We noted with some interest that the Democrats are contemplating using marijuana to improve their seemingly poor chances in the mid-term elections. It’s not that they plan to get everyone stoned on the way the polls, although we’ve long suspected a similar plot was involved in the last two presidential elections, but rather that they hope to bring out otherwise unenthused younger voters by putting various sorts of marijuana legalization referenda on the ballots. This seems a plausible plan, as marijuana is polling much better than the president these days, but hardly sure-fire. Even the most addled youngsters showing up to vote for legal weed might be inclined to ignore the Democratic congressional candidates intent on retaining an Obamacare law that redistributes what little wealth the young have acquired to well-to-do baby boomers in need of erectile dysfunction remedies, and a lot of pot-smokers tend to be libertarian types who also insist on gun rights and free speech and low taxes on everything. If the Democrats promise to make medical marijuana available to everyone through Obamacare the ploy would prove very effective, but thus far the Democrats aren’t so desperate.
The big headline of the was that President Barack Obama will be seeking the blessing of Pope Francis. Drudge’s waggish headline writers meant that figuratively, as we read the article, but we suppose an actual blessing from the Pope wouldn’t do any harm and would probably work better than one from the Rev. Jeremiah Wright. The two apparently plan to talk about income inequality, a topic they unfortunately agree upon, but we hope the conversation will eventually get around to why Obama is forcing the Little Sisters of the Poor to pay for contraceptive coverage. For all his misguided liberation theology about economic issues the Pope is steadfastly conservative on abortion and promiscuity and other causes dear to Democratic hearts, so he should be of limited usefulness to the efforts to bring out those pot-smoking hipsters the party is counting on.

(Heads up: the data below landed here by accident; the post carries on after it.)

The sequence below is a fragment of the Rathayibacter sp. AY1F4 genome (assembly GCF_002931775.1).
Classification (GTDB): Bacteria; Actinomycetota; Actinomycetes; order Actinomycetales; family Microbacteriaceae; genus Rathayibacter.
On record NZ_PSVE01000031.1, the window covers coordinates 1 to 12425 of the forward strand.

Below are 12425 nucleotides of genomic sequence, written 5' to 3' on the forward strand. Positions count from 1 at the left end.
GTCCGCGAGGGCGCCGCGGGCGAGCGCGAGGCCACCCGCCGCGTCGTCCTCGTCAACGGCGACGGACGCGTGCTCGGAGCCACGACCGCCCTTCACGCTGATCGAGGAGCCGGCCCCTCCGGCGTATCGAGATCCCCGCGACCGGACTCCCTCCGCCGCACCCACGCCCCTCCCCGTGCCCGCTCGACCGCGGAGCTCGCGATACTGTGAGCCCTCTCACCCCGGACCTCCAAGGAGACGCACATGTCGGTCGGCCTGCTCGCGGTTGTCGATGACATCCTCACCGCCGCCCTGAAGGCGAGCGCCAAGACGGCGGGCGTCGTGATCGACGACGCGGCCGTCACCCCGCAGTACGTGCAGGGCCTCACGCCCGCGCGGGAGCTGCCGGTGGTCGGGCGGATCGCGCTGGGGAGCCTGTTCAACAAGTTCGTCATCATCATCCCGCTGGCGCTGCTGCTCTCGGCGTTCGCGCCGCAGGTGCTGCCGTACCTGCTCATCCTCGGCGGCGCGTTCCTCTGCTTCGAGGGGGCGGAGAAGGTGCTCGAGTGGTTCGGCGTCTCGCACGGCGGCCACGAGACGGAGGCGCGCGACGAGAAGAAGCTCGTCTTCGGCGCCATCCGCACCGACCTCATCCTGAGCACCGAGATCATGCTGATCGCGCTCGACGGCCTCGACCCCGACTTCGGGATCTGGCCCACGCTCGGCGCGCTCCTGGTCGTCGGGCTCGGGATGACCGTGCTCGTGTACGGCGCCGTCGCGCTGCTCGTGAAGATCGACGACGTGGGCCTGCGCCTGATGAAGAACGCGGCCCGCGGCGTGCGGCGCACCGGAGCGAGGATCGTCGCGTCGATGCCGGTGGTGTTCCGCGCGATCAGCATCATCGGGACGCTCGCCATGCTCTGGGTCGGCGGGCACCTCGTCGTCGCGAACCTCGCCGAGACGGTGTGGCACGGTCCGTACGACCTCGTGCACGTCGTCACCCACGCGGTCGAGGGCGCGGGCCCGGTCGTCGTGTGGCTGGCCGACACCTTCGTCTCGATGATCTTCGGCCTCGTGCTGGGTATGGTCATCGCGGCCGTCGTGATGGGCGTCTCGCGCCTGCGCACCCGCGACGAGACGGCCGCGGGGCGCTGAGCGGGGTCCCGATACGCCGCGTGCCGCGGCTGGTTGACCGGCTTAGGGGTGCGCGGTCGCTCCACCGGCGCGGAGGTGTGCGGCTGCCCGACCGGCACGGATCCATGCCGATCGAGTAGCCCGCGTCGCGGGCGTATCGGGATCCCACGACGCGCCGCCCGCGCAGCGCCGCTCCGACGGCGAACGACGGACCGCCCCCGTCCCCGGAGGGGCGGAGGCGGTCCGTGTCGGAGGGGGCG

In a sort of sports story, we read that Northwestern University’s football will be allowed to form a labor union. The team’s sluggish and inefficient play over the past several decades had led us to believe they’d been unionized all along, but it appears this is a new development. Sports journalists are speculating that the union movement could sweep across college athletics, and of course they tend to be enthusiastic about the possibility, but we have our doubts. The best football schools tend to be in right-to-work states, which is probably not a coincidence, and we expect that the best players there will simply opt to forgo paying union dues and keep taking their pay under-the-table. Time-outs are already long and frequent enough in college football games, too, and we dread the interminable work stoppages that will no doubt occur in unionized games.
That missing Malyasian airliner seems to have gone missing from the news, and without any definitive answers, and there’s yet another round of strange Obamacare delays and the frightening prospect of immigration reform and any number of other looming disasters, but they’re not fit for comment on such a dreary and drizzly day.

— Bud Norman

The State of the Union and Other ‘Shockers